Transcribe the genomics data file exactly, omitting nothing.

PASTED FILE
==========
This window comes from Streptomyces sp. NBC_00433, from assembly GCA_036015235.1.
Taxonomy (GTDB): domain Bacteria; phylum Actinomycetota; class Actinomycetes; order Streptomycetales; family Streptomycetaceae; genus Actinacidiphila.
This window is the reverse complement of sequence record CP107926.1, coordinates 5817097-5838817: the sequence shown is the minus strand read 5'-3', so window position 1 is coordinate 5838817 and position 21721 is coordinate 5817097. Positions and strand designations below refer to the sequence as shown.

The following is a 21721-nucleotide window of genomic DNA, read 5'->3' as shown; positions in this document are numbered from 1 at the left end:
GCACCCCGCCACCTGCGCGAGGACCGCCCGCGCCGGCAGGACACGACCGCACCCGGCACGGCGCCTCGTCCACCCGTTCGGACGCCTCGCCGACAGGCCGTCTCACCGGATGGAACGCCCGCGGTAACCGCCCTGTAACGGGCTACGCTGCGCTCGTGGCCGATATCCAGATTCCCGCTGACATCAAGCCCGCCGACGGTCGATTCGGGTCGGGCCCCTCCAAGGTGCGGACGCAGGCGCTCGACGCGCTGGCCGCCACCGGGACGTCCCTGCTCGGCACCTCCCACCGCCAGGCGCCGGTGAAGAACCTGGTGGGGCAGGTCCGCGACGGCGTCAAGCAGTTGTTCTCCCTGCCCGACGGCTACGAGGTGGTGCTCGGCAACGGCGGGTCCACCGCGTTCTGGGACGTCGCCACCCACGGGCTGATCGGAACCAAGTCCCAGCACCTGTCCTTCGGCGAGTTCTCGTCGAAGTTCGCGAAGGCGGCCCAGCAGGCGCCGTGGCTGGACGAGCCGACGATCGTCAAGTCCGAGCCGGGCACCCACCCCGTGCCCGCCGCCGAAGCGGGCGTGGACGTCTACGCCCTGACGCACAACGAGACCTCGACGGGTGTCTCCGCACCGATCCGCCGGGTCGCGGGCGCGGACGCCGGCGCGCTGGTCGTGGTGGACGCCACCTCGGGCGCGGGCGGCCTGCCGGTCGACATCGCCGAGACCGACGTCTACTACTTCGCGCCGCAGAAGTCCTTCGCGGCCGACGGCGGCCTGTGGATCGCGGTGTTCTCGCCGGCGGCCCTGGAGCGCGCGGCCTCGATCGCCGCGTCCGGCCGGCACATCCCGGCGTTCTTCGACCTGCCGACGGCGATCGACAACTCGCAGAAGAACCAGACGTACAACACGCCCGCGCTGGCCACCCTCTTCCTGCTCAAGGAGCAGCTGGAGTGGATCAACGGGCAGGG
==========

This window comes from Streptomyces sp. NBC_00433, from assembly GCA_036015235.1.
Taxonomy (GTDB): domain Bacteria; phylum Actinomycetota; class Actinomycetes; order Streptomycetales; family Streptomycetaceae; genus Actinacidiphila.
This window is the reverse complement of sequence record CP107926.1, coordinates 5817097-5838817: the sequence shown is the minus strand read 5'-3', so window position 1 is coordinate 5838817 and position 21721 is coordinate 5817097. Positions and strand designations below refer to the sequence as shown.

The following is a 21721-nucleotide window of genomic DNA, read 5'->3' as shown; positions in this document are numbered from 1 at the left end:
GCACCCCGCCACCTGCGCGAGGACCGCCCGCGCCGGCAGGACACGACCGCACCCGGCACGGCGCCTCGTCCACCCGTTCGGACGCCTCGCCGACAGGCCGTCTCACCGGATGGAACGCCCGCGGTAACCGCCCTGTAACGGGCTACGCTGCGCTCGTGGCCGATATCCAGATTCCCGCTGACATCAAGCCCGCCGACGGTCGATTCGGGTCGGGCCCCTCCAAGGTGCGGACGCAGGCGCTCGACGCGCTGGCCGCCACCGGGACGTCCCTGCTCGGCACCTCCCACCGCCAGGCGCCGGTGAAGAACCTGGTGGGGCAGGTCCGCGACGGCGTCAAGCAGTTGTTCTCCCTGCCCGACGGCTACGAGGTGGTGCTCGGCAACGGCGGGTCCACCGCGTTCTGGGACGTCGCCACCCACGGGCTGATCGGAACCAAGTCCCAGCACCTGTCCTTCGGCGAGTTCTCGTCGAAGTTCGCGAAGGCGGCCCAGCAGGCGCCGTGGCTGGACGAGCCGACGATCGTCAAGTCCGAGCCGGGCACCCACCCCGTGCCCGCCGCCGAAGCGGGCGTGGACGTCTACGCCCTGACGCACAACGAGACCTCGACGGGTGTCTCCGCACCGATCCGCCGGGTCGCGGGCGCGGACGCCGGCGCGCTGGTCGTGGTGGACGCCACCTCGGGCGCGGGCGGCCTGCCGGTCGACATCGCCGAGACCGACGTCTACTACTTCGCGCCGCAGAAGTCCTTCGCGGCCGACGGCGGCCTGTGGATCGCGGTGTTCTCGCCGGCGGCCCTGGAGCGCGCGGCCTCGATCGCCGCGTCCGGCCGGCACATCCCGGCGTTCTTCGACCTGCCGACGGCGATCGACAACTCGCAGAAGAACCAGACGTACAACACGCCCGCGCTGGCCACCCTCTTCCTGCTCAAGGAGCAGCTGGAGTGGATCAACGGGCAGGG